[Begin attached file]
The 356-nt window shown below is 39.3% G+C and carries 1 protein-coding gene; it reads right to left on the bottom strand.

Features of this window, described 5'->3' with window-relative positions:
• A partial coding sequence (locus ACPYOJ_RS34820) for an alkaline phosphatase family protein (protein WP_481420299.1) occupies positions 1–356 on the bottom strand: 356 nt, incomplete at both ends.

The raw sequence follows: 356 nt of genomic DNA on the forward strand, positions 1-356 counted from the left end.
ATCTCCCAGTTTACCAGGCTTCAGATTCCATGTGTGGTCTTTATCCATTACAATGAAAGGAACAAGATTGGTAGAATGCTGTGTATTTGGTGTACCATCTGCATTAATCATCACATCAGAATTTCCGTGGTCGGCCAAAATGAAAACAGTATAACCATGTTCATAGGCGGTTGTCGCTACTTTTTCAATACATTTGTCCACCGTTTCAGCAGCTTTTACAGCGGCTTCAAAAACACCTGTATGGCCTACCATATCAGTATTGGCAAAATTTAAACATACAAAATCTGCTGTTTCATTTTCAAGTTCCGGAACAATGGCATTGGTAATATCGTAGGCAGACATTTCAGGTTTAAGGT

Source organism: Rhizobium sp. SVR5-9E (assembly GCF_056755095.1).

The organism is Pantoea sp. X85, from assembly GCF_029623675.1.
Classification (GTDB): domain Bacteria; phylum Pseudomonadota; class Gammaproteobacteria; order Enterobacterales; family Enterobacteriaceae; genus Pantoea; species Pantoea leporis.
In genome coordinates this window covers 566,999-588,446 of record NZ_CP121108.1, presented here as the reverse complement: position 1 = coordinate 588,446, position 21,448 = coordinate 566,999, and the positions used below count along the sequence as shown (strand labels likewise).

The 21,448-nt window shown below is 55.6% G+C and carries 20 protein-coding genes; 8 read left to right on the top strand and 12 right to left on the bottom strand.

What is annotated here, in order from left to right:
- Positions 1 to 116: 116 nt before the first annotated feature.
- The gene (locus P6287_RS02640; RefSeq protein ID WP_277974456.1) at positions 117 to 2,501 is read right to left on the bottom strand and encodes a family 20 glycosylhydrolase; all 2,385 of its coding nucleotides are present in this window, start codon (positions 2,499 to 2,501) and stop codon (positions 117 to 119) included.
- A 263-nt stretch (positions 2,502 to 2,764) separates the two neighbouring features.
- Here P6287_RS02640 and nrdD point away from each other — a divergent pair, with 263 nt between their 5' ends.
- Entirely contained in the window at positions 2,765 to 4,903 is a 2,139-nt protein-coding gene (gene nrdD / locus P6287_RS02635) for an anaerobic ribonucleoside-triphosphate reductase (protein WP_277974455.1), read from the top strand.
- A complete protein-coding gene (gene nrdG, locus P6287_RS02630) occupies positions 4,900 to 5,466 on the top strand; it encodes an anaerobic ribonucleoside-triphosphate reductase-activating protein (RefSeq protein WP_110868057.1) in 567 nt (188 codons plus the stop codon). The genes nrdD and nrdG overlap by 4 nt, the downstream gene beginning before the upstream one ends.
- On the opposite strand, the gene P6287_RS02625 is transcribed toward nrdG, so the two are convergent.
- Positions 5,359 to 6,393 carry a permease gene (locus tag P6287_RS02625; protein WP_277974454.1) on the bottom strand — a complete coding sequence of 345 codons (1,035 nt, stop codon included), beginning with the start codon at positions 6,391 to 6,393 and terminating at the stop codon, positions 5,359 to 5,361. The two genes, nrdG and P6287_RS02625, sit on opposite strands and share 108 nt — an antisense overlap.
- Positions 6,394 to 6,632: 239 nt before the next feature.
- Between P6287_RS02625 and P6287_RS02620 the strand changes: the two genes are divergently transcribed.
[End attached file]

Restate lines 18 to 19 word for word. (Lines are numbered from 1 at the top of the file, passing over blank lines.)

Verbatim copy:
- On the opposite strand, the gene P6287_RS02625 is transcribed toward nrdG, so the two are convergent.
- Positions 5,359 to 6,393 carry a permease gene (locus tag P6287_RS02625; protein WP_277974454.1) on the bottom strand — a complete coding sequence of 345 codons (1,035 nt, stop codon included), beginning with the start codon at positions 6,391 to 6,393 and terminating at the stop codon, positions 5,359 to 5,361. The two genes, nrdG and P6287_RS02625, sit on opposite strands and share 108 nt — an antisense overlap.